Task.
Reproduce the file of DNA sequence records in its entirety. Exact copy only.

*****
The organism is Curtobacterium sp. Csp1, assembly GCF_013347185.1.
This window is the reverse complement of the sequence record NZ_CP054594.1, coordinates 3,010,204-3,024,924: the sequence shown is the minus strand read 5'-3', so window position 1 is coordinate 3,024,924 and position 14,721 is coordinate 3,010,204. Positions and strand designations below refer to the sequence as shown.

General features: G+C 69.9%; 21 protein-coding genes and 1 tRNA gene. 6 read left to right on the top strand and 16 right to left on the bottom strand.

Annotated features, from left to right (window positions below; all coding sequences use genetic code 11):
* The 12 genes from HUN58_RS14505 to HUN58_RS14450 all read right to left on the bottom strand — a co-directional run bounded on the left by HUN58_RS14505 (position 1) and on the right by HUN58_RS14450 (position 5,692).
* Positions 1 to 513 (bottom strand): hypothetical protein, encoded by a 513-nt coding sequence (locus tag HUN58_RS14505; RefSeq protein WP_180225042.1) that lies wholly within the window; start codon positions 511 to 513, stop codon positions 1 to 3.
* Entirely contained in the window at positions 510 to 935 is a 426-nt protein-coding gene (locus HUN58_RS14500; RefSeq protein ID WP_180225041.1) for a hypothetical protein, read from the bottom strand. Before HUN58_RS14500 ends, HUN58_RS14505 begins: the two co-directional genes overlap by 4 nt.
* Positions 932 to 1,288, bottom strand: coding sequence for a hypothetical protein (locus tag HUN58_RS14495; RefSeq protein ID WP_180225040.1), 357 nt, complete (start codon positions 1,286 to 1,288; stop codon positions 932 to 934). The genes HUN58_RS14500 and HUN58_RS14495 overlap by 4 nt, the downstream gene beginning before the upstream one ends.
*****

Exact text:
The organism is Curtobacterium sp. Csp1, assembly GCF_013347185.1.
This window is the reverse complement of the sequence record NZ_CP054594.1, coordinates 3,010,204-3,024,924: the sequence shown is the minus strand read 5'-3', so window position 1 is coordinate 3,024,924 and position 14,721 is coordinate 3,010,204. Positions and strand designations below refer to the sequence as shown.

General features: G+C 69.9%; 21 protein-coding genes and 1 tRNA gene. 6 read left to right on the top strand and 16 right to left on the bottom strand.

Annotated features, from left to right (window positions below; all coding sequences use genetic code 11):
* The 12 genes from HUN58_RS14505 to HUN58_RS14450 all read right to left on the bottom strand — a co-directional run bounded on the left by HUN58_RS14505 (position 1) and on the right by HUN58_RS14450 (position 5,692).
* Positions 1 to 513 (bottom strand): hypothetical protein, encoded by a 513-nt coding sequence (locus tag HUN58_RS14505; RefSeq protein WP_180225042.1) that lies wholly within the window; start codon positions 511 to 513, stop codon positions 1 to 3.
* Entirely contained in the window at positions 510 to 935 is a 426-nt protein-coding gene (locus HUN58_RS14500; RefSeq protein ID WP_180225041.1) for a hypothetical protein, read from the bottom strand. Before HUN58_RS14500 ends, HUN58_RS14505 begins: the two co-directional genes overlap by 4 nt.
* Positions 932 to 1,288, bottom strand: coding sequence for a hypothetical protein (locus tag HUN58_RS14495; RefSeq protein ID WP_180225040.1), 357 nt, complete (start codon positions 1,286 to 1,288; stop codon positions 932 to 934). The genes HUN58_RS14500 and HUN58_RS14495 overlap by 4 nt, the downstream gene beginning before the upstream one ends.